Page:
Fig. 3.
Fig. 3.

Composite anomalous MODIS low-cloud fraction (shading, see scale bar at the bottom; regions with LCF anomalies surpassing 95% significance level are stippled), anomalous 10-m winds (vectors, based on ERA-Interim reanalysis), and TRMM rainfall [pink contours with solid (dashed) lines representing enhanced (suppressed) rainfall: first contour is ±1 mm day−1; interval 2 mm day−1 thereafter] during the evolution of the TISV over the eastern Pacific.

Citation: Journal of Climate 27, 14; 10.1175/JCLI-D-13-00569.1

It is worth noting that, while the maximum total intraseasonal variability in LCF is discerned over the coastal region off California as shown in Fig. 1c, the strongest LCF intraseasonal variability associated with the EPAC TISV in the Northern Hemisphere is evident over the central North Pacific, Gulf of Alaska, and the EPAC ITCZ in Fig. 3. This indicates that other systems in addition to the leading TISV mode over the EPAC as the focus of this analysis could play a role in modulating the intraseasonal variability of LCF near the California coast, such as the higher frequency intraseasonal variability modes previously described (Jiang and Lau 2008; Jiang and Waliser 2009; Wen et al. 2011).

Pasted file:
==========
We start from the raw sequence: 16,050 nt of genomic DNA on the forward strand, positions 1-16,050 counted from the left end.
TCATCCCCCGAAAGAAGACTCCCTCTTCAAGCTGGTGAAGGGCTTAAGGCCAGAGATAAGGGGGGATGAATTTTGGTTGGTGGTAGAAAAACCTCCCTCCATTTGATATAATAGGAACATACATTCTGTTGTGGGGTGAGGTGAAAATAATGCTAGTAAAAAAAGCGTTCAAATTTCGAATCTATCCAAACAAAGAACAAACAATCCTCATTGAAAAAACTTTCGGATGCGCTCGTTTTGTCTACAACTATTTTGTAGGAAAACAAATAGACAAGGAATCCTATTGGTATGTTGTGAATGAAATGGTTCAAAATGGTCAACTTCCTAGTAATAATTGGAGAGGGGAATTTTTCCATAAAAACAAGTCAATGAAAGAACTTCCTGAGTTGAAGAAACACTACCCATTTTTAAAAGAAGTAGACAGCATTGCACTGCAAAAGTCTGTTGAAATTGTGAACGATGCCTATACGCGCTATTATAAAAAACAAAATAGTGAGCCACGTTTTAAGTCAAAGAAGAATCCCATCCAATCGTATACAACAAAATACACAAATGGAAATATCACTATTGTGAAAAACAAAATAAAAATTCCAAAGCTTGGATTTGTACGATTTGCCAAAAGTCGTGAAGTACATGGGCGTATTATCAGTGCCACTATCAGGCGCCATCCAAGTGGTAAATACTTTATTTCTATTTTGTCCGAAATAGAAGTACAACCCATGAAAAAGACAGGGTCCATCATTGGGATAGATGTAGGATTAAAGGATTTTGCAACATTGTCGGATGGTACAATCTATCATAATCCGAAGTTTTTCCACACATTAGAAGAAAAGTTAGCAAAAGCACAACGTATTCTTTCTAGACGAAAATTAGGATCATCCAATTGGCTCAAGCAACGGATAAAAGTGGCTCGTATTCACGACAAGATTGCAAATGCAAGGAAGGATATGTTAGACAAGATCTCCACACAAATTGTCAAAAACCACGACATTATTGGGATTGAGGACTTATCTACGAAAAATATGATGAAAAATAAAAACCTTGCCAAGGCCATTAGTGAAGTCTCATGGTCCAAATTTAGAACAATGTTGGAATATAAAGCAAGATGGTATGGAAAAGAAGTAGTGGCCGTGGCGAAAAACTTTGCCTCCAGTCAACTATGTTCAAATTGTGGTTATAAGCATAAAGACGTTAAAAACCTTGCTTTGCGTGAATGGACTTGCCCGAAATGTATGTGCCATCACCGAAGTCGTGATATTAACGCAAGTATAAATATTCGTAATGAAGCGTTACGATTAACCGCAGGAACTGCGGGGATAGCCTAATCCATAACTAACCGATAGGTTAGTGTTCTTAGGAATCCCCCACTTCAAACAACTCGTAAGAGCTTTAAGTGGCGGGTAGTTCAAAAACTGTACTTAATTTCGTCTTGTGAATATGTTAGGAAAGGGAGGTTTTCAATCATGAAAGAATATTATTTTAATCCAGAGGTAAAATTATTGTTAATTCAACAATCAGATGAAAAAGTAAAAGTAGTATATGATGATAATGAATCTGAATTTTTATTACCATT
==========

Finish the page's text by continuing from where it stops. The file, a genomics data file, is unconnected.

To understand the key factors responsible for the intraseasonal variability of LCF during different TISV phases, correlations between LCF and various large-scale variables based on ERA-Interim reanalysis on each grid point are extensively explored for summer seasons from 2002 to 2011. These meteorological variables include 3D temperature (T), vertical velocity, horizontal T advection, SST, and 2-m T, as well as lower tropospheric stability (LTS), which is defined by the difference in potential temperature between 700 and 1000 hPa, following Klein and Hartmann (1993). It has been previously suggested that many of these above variables could be important in modulating LCF variability on various time scales. Since LCF variability on intraseasonal time scales is the focus of this study, both LCF and other variables are subject to a 20–70-day bandpass filtering before calculating temporal correlations. Analysis suggests that four variables—midlevel vertical velocity, low-level temperature advection, 850–800-hPa temperature, and 2-m temperature—could be most relevant in modulating the intraseasonal variability of LCF over different regions of the Pacific basin. Correlation patterns between local LCF and these four variables are illustrated in Fig. 4, where only contours with absolute values of correlation coefficients greater than 0.3 are plotted, which roughly corresponds to a 95% significance level based on a Student’s t test.